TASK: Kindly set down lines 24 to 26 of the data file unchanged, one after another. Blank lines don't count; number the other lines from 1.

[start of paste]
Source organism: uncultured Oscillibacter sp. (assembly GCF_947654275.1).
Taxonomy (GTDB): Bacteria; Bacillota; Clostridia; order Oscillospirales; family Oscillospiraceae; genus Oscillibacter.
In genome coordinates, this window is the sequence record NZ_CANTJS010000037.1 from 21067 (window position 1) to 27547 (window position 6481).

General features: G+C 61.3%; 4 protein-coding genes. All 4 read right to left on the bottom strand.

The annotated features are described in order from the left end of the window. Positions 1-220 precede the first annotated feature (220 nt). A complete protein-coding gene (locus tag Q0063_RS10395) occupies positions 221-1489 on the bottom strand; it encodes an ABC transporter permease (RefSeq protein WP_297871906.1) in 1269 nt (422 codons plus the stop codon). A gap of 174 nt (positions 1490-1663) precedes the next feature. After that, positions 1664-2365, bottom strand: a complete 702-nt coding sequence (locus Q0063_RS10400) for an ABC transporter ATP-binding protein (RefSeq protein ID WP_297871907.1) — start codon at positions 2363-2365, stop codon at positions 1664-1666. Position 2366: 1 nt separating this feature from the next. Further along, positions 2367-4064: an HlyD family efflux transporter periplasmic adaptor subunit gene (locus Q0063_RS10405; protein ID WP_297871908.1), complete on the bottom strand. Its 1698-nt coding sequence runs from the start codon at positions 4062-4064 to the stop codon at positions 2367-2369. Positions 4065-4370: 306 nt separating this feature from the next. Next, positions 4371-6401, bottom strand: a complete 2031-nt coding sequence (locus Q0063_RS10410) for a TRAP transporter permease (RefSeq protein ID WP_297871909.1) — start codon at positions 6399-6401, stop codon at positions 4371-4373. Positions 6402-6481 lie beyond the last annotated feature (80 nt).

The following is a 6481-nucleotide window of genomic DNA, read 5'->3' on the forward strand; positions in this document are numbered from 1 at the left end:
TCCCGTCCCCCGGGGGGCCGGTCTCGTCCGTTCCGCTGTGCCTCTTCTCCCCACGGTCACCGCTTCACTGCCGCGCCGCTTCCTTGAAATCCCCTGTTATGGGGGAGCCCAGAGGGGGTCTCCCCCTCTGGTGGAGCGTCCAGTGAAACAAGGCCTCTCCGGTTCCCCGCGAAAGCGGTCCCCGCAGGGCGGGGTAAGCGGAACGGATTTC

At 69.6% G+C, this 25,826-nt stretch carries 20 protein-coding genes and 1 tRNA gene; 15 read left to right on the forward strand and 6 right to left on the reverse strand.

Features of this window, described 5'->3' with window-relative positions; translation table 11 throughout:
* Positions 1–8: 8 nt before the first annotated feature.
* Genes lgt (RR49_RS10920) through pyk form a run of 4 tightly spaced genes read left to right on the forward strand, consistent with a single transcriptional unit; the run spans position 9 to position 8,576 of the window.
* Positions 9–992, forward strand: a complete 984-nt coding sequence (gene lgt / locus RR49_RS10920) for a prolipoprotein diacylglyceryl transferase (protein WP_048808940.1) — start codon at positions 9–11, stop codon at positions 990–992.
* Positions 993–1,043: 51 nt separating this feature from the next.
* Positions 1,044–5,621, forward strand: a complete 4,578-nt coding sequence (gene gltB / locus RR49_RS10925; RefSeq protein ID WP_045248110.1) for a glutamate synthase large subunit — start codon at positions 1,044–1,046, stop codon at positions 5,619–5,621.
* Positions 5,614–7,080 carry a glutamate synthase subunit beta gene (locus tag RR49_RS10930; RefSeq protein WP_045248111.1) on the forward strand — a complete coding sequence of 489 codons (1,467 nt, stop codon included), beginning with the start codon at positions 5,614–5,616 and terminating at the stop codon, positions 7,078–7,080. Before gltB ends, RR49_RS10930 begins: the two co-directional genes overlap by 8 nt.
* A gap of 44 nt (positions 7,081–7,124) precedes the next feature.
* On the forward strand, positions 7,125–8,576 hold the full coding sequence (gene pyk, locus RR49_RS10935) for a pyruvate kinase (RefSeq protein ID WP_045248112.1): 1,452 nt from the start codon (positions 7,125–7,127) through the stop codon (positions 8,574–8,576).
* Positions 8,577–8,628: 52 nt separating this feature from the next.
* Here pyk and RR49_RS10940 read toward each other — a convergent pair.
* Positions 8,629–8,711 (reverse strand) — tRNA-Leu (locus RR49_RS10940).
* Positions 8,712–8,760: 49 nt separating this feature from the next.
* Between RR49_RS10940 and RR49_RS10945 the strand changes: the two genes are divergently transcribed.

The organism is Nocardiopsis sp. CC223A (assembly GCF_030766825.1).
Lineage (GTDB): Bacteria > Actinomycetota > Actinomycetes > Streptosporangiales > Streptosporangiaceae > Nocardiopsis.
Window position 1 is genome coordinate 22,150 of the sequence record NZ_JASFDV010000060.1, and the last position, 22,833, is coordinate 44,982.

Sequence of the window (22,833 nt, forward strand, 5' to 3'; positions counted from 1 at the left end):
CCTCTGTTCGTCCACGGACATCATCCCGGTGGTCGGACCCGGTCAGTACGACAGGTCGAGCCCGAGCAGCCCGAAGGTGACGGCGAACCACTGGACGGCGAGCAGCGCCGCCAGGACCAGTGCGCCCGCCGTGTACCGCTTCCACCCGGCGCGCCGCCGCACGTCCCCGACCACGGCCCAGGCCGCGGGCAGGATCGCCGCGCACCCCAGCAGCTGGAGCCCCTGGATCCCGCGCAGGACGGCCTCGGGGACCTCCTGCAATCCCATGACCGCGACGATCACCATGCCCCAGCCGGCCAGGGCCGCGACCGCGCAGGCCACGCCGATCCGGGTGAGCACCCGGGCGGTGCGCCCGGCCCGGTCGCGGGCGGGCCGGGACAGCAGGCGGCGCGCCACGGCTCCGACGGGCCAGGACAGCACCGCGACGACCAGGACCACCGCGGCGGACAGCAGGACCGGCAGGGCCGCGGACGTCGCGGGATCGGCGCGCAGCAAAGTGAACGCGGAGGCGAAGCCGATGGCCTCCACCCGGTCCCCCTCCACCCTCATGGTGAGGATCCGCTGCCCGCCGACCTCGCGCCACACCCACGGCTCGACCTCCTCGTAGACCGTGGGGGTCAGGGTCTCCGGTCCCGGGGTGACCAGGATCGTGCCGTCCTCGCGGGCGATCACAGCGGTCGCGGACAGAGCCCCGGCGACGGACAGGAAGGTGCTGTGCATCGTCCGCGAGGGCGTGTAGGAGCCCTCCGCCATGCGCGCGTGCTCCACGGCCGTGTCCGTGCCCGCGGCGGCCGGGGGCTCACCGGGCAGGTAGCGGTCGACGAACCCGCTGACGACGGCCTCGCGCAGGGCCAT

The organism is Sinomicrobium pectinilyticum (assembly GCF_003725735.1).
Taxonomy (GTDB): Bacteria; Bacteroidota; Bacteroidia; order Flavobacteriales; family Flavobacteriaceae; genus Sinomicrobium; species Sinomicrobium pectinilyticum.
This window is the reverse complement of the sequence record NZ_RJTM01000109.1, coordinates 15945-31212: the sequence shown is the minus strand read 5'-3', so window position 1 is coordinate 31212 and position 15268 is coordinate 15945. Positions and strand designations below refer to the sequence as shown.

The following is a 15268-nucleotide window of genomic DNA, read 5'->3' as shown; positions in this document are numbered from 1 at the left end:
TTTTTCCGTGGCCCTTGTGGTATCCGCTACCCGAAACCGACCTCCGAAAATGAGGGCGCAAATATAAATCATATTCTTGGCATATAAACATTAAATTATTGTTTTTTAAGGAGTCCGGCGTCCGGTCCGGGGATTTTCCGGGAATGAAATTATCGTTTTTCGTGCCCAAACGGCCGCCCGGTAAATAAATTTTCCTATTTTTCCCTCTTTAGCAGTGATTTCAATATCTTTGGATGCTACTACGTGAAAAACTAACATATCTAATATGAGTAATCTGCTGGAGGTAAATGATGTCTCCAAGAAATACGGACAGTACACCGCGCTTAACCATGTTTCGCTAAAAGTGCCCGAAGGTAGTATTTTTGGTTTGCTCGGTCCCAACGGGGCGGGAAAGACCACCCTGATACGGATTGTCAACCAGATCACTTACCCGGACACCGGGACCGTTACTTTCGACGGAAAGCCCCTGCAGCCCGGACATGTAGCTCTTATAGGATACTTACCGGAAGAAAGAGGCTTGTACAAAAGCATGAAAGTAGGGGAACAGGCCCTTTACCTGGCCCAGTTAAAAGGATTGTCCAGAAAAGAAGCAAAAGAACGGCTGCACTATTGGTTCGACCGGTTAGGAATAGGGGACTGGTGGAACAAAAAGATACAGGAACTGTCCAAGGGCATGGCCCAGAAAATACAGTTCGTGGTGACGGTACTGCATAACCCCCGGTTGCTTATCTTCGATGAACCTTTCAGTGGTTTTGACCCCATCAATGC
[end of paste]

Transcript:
Lineage (GTDB): Bacteria > Actinomycetota > Actinomycetes > Streptosporangiales > Streptosporangiaceae > Nocardiopsis.
Window position 1 is genome coordinate 22,150 of the sequence record NZ_JASFDV010000060.1, and the last position, 22,833, is coordinate 44,982.

Sequence of the window (22,833 nt, forward strand, 5' to 3'; positions counted from 1 at the left end):